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Argentina. A Downward Spiral

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A famous quote from the infamous Eva Perón states: “One cannot accomplish anything without fanaticism.” Lamentably, Evita’s reincarnation who currently occupies the Casa Rosada is increasingly taking those words to heart.

For both Argentine firms and foreign companies, Argentina has become one of the least attractive investment destinations on the globe. Moreover, the business environment is worsening: distortions in macroeconomic policies, a deterioration in the legal and regulatory framework due to government intervention, and policies that undermine trade and investment as well as contract and property rights, continue unabated. Cristina Fernández de Kirchner has truly become private enterprise’s worst nightmare. Nationalizations, most notably the renationalization of Repsol-owned YPF oil company last year, followed by others, including the June 5 announcement that the Argentine government has revoked the concessions of two freight railways, a passenger train line and an amusement park, are harbingers of continued Peronista kleptocratic maneuvers. The renationalization of two rail concessions held by the Brazilian company ALL (América Latina Logística) adds fuel to the fire undermining Mercosur, a trade arrangement which the Federation of Industry of the State of São Paulo (FIESP) vilifies as a “straight jacket” for free enterprise and cross-border trade.

 

Most serious are the government’s expansionary fiscal and monetary policies which have exerted upward pressure on inflation and wages and eroded currency and labor-market competitiveness. As a result the trade surplus has shrunk; and when combined with Argentina being blocked from international capital markets plus continuing capital flight, a currency devaluation could be on the horizon, despite the government’s controls on foreign exchange, trade, and capital. And the government continues to intervene. At the end of last month, Argentina’s consumer defense agency released a list of 500 goods whose prices are now frozen as President Cristina Fernandez de Kirchner struggles to stem the region’s second-fastest inflation. Under an accord between the government and supermarkets, including Carrefour SA, Wal-Mart Stores Inc., and Chile’s Cencosud,, which runs the Jumbo, Disco and Plaza Vea chains, prices have been fixed for goods ranging from cooking oil to sodas, cereals, wines, hair removal wax, and beer, according to a statement posted on the agency’s website.

Even in the realm of agriculture and natural resources—Argentina’s economic forte—the outlook is troubling. While the country is the No. 3 exporter of both soybeans and corn (and the No. 1 supplier of soy oil and soy meal) and possesses the fourth largest deposits of recoverable shale oil, energy import costs have soared, revenue from soybean and grain exports has declined, and strikes among longshoremen and logistical problems have caused serious harm to the economy.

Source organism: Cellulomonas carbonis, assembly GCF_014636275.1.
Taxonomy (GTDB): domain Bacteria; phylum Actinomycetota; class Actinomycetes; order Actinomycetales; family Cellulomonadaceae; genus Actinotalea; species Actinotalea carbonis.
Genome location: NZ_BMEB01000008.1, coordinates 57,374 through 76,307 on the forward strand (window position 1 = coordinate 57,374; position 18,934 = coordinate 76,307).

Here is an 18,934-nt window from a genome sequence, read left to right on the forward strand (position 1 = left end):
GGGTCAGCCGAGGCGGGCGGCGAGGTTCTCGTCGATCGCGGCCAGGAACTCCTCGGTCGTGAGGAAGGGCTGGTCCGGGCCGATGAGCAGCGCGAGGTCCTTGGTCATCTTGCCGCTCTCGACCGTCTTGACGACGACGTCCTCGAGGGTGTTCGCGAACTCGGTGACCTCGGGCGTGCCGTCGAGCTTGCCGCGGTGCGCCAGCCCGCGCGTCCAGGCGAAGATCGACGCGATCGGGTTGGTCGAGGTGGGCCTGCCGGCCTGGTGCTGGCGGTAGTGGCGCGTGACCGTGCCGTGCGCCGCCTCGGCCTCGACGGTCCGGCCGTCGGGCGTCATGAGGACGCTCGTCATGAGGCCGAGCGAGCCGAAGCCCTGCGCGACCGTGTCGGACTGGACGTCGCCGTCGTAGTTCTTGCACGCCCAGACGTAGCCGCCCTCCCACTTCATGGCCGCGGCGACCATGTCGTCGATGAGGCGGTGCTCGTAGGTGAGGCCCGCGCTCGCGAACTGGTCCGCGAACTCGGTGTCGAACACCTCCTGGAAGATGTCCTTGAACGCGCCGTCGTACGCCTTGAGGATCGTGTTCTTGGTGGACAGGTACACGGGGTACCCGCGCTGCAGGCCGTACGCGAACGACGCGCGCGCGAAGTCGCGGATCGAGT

How then is Argentina to compete in the 21st century global economy? The answer is: with great difficulty. The Economist Intelligence Unit’s global business rankings -- which measure the quality or attractiveness of the investment environment in 82 of the world’s largest economies -- ranks Argentina 70th out of 82 countries and 9th out of 12 in the region in the forecast period 2013-17. The nation fares worst in tax policy, foreign trade and exchange controls, and the macroeconomic environment—with all indicators heading downward. Even in areas where Argentina scores relatively well, such as the labor market and infrastructure, its ranking will most likely decline due to the impact of underinvestment in education and infrastructure, leading to bottlenecks and skills shortages. In another set or rankings—from the World Bank—Argentine scores even worse when it comes to the environment for doing business: 124 out of 185 countries (down 8 points from 2012). It ranks 154 in starting a business, 117 in protecting investors, 149 for paying taxes, 103 in trading across borders and 135 in registering property

 

With consumer and business confidence declining and the GDP growth forecast likely to decline from 2% to 1.6%, the outlook for Argentina for the remainder of this year is anything but promising. The pending legislative elections, due in October, will only add to the risks of a deepening deterioration in the fiscal accounts.

 

The late Astor Piazzolla, one of Argentina’s greatest tango composers and bandoneon players, produced a famously somber and melancholy composition entitled “Oblivion.” Sadly, the title describes where Argentina is presently heading. Only the Argentine people, exercising their voting rights, can act to avoid the impending calamity.

 

*Jerry Haar is professor of management and international business at Florida International University and a senior research fellow in the McDonough School of Business at Georgetown University.

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